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And finally, when you play possession football ...

  • Play a narrow pitch to attribute a congested midfield.
  • Listen to your coaches. Vary your defensive line when playing away from home and adjust the width of your play to make it either contained or expansive.
  • Balanced and Fluid philosophies when adapting Style 2 don't really matter, but Fluid football just gives you that edge.
  • You don't need to play an offside trap if you're adapting Style 2. You are already pressing high enough to attribute an offside trap.
  • Possession football requires good attackers, and good attackers get you goals. So beware of that.
  • Don't press and play aggressive tackling, it will get you into hot water with referee on more than several occassions.
  • Be safe.
i started using style 1 and it works just as you described it i kept possesion and my team played well

good work and hope you continue this thread

Creating the 'modern Second Striker

  • Analysing the key attributes needed to emulate the role of a second striker from modern day into Football Manager.
  • Utilising the position of AMC to become a link-up from the midfield to main striker in passing, movement and creation of chances.
Article #4: The 'modern Series
Wednesday, 26th January 2011

Ok, so yesterday we looked at how to play possession football, and it's benefits towards the modern game, what teams can play it and how it is often used by big clubs in order to dominate the game against smaller, and much more inferior opponents to themselves. We looked at how successful possession football can be within the game, and it's ability to even turn a small team into a much more threatening team - just by controlling the ball.

Today, we are looking at the modern day second striker, and it's evolving from just being a 'second striker' (that's all) into a pivotal partner to wards the centre forward of today. It's contribution to the game cannot be overshadowed and put down because of top strikers in the game starting to bag a good 15-20 goals a season, in which they are gifted the role of becoming a loan striker, whilst the team revolves around them. Sometimes, second strikers are used in ways of which helps link up play from the midfield, to the frontman, in which they are then able to attack more frequently. Take for example Ashley Young of Aston Villa, Tim Cahill of Everton - even Clint Dempsey from Fulham Football Club, arguably one of, if not their most prized player in terms of attacking players.

Second strikers are not out-and-out strikers (a common misconception that will be looked at further as we go along) but rather a partner to the evolving forward. The likes of Francesco Totti, Dennis Bergkamp and Filippo Inzaghi didn't always have to score as frequently as the main striker, but rather contribute to the play in which actually platforms them to go on in scoring those odd-15-20 goals per season and being within contention for the Ballon D'or or FIFA Player of the Year. It cannot be stressed enough that second strikers cannot be expected upon to be the #10 and to score just as many goals as the main frontman. Their assists alone are equally important as the striker's goals.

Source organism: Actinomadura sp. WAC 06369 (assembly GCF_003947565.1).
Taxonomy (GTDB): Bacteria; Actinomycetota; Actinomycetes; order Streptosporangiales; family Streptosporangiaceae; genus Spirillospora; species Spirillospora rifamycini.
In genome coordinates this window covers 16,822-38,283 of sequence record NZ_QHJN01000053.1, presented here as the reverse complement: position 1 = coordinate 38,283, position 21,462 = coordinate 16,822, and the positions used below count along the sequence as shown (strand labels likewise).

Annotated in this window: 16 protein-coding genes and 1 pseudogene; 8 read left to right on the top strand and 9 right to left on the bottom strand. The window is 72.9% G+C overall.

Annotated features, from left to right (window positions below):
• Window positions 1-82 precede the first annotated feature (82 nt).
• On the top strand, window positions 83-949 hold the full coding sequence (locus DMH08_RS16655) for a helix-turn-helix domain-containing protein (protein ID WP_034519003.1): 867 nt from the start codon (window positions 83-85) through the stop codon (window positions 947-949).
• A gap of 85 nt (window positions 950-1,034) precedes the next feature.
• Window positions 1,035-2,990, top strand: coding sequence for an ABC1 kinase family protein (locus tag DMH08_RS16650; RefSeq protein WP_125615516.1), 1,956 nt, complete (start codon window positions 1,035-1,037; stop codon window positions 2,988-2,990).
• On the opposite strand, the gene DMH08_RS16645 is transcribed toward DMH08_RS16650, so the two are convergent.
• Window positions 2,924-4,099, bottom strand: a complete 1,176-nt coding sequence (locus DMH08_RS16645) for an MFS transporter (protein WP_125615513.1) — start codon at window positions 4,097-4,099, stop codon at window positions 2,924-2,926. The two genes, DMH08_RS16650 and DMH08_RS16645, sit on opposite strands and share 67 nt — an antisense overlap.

Second strikers in England

Although more common in Italy, there are a few obvious second strikers in the English game that have moulded into the role of being the partner to the main centre forward. Everton, Fulham and Aston Villa are the main culprits, but also even in second, third and non-league football within the English footballing pyramind is this common. The better way of actually describing it is a 'Big man, little man' partnership between two strikers. One is the tall, aerially-dominant target man who can hold up the ball and bring others into play, the other is quick, technically efficient and is a constant thorn in the side of defenders with his movement into the almost-impossible places to mark.

For Aston Villa, this would be either Emile Heskey or John Carew, with Gabriel Agbonlahor and Ashley Young being second strikers in a 4-4-2 or offset 4-3-3, Fulham with either Bobby Zamora and Moussa Dembele (to a certain extent) and the injury-prone Adam Johnson or Clint Dempsey to supplement the attack. And lastly, Everton. Yakubu or Louis Saha are the main men for service, but Tim Cahill, Jermaine Beckford and James Vaughan are the second strikers.

Go even further by saying the likes of Tottenham. Peter Crouch and Jermaine Defoe sound familiar? Think about it. Chelsea used to have it with Didier Drogba and Nicolas Anelka, Liverpool and Arsenal to an extent with Fernando Torres and Dirk Kuyt or David N'Gog, or Robin van Persie for Arsenal and Andrey Arshavin or Theo Walcott just in-behind. Manchester United with Dimitar Berbatov and Wayne Rooney, which has sort of swapped around to have Rooney the second striker, but Javier Hernandez taking this on.

In the Premier League ...

A couple of matches in this year's Premier League have seen the second striker role used. As such, I am going to use ZonalMarking to press on with my case. Here are three matches from the past couple of months that proves my point.

Liverpool 2-2 Everton, 16 January 2011


The recent Anfield clash between Liverpool and Everton saw Beckford the main striker for Everton whilst Anichebe dropped into the channels, as Leon Osman tucked inside. Whilst Kenny Dalglish opted to have Torres alone upfront in a 4-2-3-1, Everton had a 4-4-2/4-4-1-1, where Moyes looked to use Anichebe's pace to an advantage.

Manchester City 1-2 Everton, 21 December 2010